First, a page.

About 67 million people across the U.S., or 23 percent of the population, lived in poverty areas over the last five years according to findings from the U.S. Census Bureau American Community Survey (ACS) released today.

Among states, the percentage ranged from 46 percent in Mississippi to 5 percent in New Hampshire. In 15 states and the District of Columbia, more than one-quarter of the population resided in poverty areas.

The findings are based on completed interviews with almost 2 million housing units each year from 2006 through 2010.

The ACS Survey’s applications have applications for understanding poverty and also contain data for wider range of topics.

“These estimates are ideal for public officials to use to make key decisions,” Census Bureau Director Robert Groves said. “School boards will find them helpful in forecasting demand for classroom space, teachers and workforce training programs, and they will be a tremendous asset to planners in identifying traffic concerns and building roads and transit systems to ease commutes. Local governments will also find them useful in forecasting needs for services such as police and fire protection.”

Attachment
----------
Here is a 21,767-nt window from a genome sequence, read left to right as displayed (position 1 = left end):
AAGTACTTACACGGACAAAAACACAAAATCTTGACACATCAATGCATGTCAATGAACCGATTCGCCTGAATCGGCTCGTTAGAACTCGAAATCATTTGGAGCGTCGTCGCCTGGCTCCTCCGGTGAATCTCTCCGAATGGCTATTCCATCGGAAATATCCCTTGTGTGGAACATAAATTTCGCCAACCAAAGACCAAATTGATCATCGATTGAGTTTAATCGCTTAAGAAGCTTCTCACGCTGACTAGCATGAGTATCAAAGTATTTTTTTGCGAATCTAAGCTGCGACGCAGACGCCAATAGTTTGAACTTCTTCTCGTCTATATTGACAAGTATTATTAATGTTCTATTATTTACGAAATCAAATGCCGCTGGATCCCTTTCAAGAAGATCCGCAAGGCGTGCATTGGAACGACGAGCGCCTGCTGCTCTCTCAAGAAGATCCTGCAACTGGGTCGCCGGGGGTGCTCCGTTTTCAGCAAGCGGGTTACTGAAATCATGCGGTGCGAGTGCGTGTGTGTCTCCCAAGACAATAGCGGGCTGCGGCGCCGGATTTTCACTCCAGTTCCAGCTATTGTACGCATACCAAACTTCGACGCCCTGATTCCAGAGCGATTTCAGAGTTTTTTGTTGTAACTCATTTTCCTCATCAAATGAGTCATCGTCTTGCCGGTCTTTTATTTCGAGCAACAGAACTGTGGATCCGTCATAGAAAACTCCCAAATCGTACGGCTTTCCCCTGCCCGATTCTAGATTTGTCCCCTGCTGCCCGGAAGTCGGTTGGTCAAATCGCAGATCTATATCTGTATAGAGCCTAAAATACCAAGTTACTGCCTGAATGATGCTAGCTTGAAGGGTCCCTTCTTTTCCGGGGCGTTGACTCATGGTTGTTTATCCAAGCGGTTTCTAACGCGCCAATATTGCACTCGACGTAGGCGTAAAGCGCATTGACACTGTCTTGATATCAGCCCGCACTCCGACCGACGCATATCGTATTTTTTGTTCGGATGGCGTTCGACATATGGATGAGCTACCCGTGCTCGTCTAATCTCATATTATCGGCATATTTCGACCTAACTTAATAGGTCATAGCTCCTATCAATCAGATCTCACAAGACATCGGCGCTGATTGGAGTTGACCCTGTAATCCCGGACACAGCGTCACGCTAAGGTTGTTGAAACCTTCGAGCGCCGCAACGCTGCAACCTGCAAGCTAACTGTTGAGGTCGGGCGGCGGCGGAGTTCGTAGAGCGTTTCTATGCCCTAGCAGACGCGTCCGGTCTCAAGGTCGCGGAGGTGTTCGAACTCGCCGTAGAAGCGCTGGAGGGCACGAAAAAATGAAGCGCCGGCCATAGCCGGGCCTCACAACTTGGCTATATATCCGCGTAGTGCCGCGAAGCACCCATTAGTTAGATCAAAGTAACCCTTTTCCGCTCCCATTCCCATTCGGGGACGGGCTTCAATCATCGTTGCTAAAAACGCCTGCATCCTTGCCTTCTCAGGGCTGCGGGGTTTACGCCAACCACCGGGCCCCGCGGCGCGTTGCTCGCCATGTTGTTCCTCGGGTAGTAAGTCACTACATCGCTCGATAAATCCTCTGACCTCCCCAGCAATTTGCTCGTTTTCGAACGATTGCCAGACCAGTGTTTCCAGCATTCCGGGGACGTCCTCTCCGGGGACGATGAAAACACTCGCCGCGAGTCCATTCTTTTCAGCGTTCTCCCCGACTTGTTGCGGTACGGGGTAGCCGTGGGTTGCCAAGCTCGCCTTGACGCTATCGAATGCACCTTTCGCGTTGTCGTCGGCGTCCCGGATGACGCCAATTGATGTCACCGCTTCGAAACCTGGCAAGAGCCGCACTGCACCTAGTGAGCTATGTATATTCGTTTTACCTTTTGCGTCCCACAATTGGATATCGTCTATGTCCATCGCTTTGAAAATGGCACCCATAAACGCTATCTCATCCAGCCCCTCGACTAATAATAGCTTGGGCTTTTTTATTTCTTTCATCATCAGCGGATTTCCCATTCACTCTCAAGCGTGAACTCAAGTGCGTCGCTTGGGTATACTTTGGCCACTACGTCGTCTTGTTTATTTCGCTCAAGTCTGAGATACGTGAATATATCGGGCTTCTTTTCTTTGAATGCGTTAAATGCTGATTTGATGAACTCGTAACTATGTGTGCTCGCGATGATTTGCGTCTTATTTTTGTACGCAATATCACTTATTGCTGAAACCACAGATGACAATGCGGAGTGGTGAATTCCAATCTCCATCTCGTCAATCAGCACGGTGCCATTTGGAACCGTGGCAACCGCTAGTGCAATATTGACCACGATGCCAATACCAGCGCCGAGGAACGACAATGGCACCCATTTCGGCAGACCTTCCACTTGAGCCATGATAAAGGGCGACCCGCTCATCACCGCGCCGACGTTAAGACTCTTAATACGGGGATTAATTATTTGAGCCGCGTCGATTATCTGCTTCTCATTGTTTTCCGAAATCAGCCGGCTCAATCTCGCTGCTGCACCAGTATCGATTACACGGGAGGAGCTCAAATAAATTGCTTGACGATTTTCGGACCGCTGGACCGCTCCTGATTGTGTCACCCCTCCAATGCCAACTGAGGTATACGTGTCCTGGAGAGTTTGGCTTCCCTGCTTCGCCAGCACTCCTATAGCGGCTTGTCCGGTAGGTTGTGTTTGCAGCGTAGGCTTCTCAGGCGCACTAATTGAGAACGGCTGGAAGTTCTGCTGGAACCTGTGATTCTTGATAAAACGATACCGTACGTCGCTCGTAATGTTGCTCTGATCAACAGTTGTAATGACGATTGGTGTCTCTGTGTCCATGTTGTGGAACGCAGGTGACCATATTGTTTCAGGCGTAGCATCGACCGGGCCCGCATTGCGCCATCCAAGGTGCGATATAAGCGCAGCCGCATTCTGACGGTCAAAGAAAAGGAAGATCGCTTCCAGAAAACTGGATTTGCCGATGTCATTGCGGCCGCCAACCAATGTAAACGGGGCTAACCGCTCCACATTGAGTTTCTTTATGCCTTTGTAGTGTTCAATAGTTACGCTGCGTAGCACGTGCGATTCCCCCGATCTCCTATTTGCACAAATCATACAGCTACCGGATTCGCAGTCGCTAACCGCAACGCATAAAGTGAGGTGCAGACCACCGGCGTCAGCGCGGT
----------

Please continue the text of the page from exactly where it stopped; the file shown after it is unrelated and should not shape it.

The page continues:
Using poverty rate estimates from the ACS, the Census Bureau analyzed demographic and socioeconomic characteristics of census tracts by categorizing the tracts into four categories based on their poverty rate levels. Census tracts with poverty rates of 20 percent or more are referred to as poverty areas.

The South had a larger proportion of people, 27.4 percent, living in poverty areas than any other region. The West had 21.6 percent, Midwest 19 percent, and Northeast 18.4 percent.

Among the states with the lowest percent of people residing in poverty areas, six states (Alaska, Delaware, Maryland, New Hampshire, Vermont, and Wyoming) had less than 10 percent of the population living in such areas.